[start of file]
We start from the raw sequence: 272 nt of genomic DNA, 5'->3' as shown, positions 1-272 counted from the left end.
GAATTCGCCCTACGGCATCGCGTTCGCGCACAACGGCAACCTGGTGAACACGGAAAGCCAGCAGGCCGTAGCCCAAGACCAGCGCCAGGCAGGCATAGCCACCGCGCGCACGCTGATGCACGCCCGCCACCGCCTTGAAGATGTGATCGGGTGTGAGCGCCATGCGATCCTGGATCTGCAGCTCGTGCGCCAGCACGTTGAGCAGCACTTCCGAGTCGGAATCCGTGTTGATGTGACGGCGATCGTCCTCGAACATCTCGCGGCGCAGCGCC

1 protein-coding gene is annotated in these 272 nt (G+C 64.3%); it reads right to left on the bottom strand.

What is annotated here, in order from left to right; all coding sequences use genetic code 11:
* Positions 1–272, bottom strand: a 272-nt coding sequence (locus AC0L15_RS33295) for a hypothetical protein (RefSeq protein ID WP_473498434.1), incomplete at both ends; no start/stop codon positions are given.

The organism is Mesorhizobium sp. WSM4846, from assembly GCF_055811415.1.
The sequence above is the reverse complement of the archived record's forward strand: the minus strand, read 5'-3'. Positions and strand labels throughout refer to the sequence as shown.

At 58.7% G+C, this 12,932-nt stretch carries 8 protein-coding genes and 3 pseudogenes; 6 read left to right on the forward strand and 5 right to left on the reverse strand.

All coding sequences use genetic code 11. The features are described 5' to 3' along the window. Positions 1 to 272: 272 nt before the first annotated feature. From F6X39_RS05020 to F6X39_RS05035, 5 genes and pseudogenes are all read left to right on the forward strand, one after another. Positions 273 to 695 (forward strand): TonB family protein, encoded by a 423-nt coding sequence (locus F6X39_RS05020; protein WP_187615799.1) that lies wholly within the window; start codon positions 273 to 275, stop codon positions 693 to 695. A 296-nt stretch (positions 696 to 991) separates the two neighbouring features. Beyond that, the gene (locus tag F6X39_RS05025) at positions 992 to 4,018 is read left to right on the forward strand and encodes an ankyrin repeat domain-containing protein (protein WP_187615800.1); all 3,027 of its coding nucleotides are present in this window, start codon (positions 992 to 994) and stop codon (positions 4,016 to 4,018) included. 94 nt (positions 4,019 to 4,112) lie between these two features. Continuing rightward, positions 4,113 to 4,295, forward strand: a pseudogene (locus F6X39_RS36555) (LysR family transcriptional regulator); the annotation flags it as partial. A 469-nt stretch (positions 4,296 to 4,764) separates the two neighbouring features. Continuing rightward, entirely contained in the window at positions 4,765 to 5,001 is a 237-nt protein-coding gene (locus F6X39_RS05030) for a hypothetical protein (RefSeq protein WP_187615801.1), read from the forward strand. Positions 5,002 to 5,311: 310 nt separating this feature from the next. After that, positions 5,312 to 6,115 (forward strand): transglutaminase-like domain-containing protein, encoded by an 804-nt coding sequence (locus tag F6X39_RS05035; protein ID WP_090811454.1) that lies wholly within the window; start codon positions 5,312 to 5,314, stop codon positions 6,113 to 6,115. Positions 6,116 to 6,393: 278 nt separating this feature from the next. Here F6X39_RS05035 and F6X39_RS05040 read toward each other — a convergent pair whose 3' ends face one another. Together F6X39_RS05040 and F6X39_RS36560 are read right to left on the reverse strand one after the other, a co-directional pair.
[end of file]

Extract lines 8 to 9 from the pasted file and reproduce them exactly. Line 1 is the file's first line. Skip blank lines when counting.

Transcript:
At 58.7% G+C, this 12,932-nt stretch carries 8 protein-coding genes and 3 pseudogenes; 6 read left to right on the forward strand and 5 right to left on the reverse strand.

All coding sequences use genetic code 11. The features are described 5' to 3' along the window. Positions 1 to 272: 272 nt before the first annotated feature. From F6X39_RS05020 to F6X39_RS05035, 5 genes and pseudogenes are all read left to right on the forward strand, one after another. Positions 273 to 695 (forward strand): TonB family protein, encoded by a 423-nt coding sequence (locus F6X39_RS05020; protein WP_187615799.1) that lies wholly within the window; start codon positions 273 to 275, stop codon positions 693 to 695. A 296-nt stretch (positions 696 to 991) separates the two neighbouring features. Beyond that, the gene (locus tag F6X39_RS05025) at positions 992 to 4,018 is read left to right on the forward strand and encodes an ankyrin repeat domain-containing protein (protein WP_187615800.1); all 3,027 of its coding nucleotides are present in this window, start codon (positions 992 to 994) and stop codon (positions 4,016 to 4,018) included. 94 nt (positions 4,019 to 4,112) lie between these two features. Continuing rightward, positions 4,113 to 4,295, forward strand: a pseudogene (locus F6X39_RS36555) (LysR family transcriptional regulator); the annotation flags it as partial. A 469-nt stretch (positions 4,296 to 4,764) separates the two neighbouring features. Continuing rightward, entirely contained in the window at positions 4,765 to 5,001 is a 237-nt protein-coding gene (locus F6X39_RS05030) for a hypothetical protein (RefSeq protein WP_187615801.1), read from the forward strand. Positions 5,002 to 5,311: 310 nt separating this feature from the next. After that, positions 5,312 to 6,115 (forward strand): transglutaminase-like domain-containing protein, encoded by an 804-nt coding sequence (locus tag F6X39_RS05035; protein ID WP_090811454.1) that lies wholly within the window; start codon positions 5,312 to 5,314, stop codon positions 6,113 to 6,115. Positions 6,116 to 6,393: 278 nt separating this feature from the next. Here F6X39_RS05035 and F6X39_RS05040 read toward each other — a convergent pair whose 3' ends face one another. Together F6X39_RS05040 and F6X39_RS36560 are read right to left on the reverse strand one after the other, a co-directional pair.